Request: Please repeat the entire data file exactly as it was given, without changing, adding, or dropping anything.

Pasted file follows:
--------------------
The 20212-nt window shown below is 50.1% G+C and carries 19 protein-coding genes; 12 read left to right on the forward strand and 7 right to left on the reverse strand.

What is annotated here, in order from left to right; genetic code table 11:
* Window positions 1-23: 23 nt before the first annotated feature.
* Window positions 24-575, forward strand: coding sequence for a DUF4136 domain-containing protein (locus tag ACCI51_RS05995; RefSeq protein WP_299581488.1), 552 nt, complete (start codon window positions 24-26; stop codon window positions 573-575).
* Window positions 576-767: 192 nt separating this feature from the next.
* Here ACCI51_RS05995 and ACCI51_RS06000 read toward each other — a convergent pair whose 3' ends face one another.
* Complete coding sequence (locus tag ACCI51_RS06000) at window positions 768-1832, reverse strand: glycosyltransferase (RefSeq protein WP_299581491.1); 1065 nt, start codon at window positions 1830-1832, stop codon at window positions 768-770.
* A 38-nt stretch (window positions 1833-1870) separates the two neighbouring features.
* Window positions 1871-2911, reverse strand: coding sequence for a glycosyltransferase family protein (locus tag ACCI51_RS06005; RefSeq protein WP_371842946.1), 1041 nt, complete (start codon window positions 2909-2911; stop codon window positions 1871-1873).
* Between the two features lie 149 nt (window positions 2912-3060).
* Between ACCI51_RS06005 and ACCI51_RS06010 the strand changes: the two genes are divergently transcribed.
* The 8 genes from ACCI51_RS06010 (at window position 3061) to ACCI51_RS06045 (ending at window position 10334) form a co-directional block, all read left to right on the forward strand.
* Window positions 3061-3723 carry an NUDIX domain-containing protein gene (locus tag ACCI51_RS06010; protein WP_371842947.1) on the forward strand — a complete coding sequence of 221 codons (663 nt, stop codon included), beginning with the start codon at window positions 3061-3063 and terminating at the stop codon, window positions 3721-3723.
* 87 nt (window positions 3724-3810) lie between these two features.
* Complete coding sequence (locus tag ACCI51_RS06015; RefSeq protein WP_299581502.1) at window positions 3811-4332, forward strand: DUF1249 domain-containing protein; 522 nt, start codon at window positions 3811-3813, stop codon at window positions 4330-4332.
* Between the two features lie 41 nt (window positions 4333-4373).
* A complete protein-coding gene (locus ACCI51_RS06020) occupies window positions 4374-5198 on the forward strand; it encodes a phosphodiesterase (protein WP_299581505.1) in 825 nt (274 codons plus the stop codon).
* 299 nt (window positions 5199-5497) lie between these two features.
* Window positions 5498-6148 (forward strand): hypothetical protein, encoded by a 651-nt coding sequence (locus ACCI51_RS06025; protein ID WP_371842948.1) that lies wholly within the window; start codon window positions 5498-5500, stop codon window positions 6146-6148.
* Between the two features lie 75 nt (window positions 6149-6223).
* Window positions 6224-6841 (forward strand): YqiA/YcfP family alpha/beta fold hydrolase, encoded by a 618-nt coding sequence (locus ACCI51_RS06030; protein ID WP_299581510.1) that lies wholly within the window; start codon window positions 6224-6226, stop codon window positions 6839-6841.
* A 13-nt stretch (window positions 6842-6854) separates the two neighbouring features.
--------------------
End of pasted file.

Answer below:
The 20212-nt window shown below is 50.1% G+C and carries 19 protein-coding genes; 12 read left to right on the forward strand and 7 right to left on the reverse strand.

What is annotated here, in order from left to right; genetic code table 11:
* Window positions 1-23: 23 nt before the first annotated feature.
* Window positions 24-575, forward strand: coding sequence for a DUF4136 domain-containing protein (locus tag ACCI51_RS05995; RefSeq protein WP_299581488.1), 552 nt, complete (start codon window positions 24-26; stop codon window positions 573-575).
* Window positions 576-767: 192 nt separating this feature from the next.
* Here ACCI51_RS05995 and ACCI51_RS06000 read toward each other — a convergent pair whose 3' ends face one another.
* Complete coding sequence (locus tag ACCI51_RS06000) at window positions 768-1832, reverse strand: glycosyltransferase (RefSeq protein WP_299581491.1); 1065 nt, start codon at window positions 1830-1832, stop codon at window positions 768-770.
* A 38-nt stretch (window positions 1833-1870) separates the two neighbouring features.
* Window positions 1871-2911, reverse strand: coding sequence for a glycosyltransferase family protein (locus tag ACCI51_RS06005; RefSeq protein WP_371842946.1), 1041 nt, complete (start codon window positions 2909-2911; stop codon window positions 1871-1873).
* Between the two features lie 149 nt (window positions 2912-3060).
* Between ACCI51_RS06005 and ACCI51_RS06010 the strand changes: the two genes are divergently transcribed.
* The 8 genes from ACCI51_RS06010 (at window position 3061) to ACCI51_RS06045 (ending at window position 10334) form a co-directional block, all read left to right on the forward strand.
* Window positions 3061-3723 carry an NUDIX domain-containing protein gene (locus tag ACCI51_RS06010; protein WP_371842947.1) on the forward strand — a complete coding sequence of 221 codons (663 nt, stop codon included), beginning with the start codon at window positions 3061-3063 and terminating at the stop codon, window positions 3721-3723.
* 87 nt (window positions 3724-3810) lie between these two features.
* Complete coding sequence (locus tag ACCI51_RS06015; RefSeq protein WP_299581502.1) at window positions 3811-4332, forward strand: DUF1249 domain-containing protein; 522 nt, start codon at window positions 3811-3813, stop codon at window positions 4330-4332.
* Between the two features lie 41 nt (window positions 4333-4373).
* A complete protein-coding gene (locus ACCI51_RS06020) occupies window positions 4374-5198 on the forward strand; it encodes a phosphodiesterase (protein WP_299581505.1) in 825 nt (274 codons plus the stop codon).
* 299 nt (window positions 5199-5497) lie between these two features.
* Window positions 5498-6148 (forward strand): hypothetical protein, encoded by a 651-nt coding sequence (locus ACCI51_RS06025; protein ID WP_371842948.1) that lies wholly within the window; start codon window positions 5498-5500, stop codon window positions 6146-6148.
* Between the two features lie 75 nt (window positions 6149-6223).
* Window positions 6224-6841 (forward strand): YqiA/YcfP family alpha/beta fold hydrolase, encoded by a 618-nt coding sequence (locus ACCI51_RS06030; protein ID WP_299581510.1) that lies wholly within the window; start codon window positions 6224-6226, stop codon window positions 6839-6841.
* A 13-nt stretch (window positions 6842-6854) separates the two neighbouring features.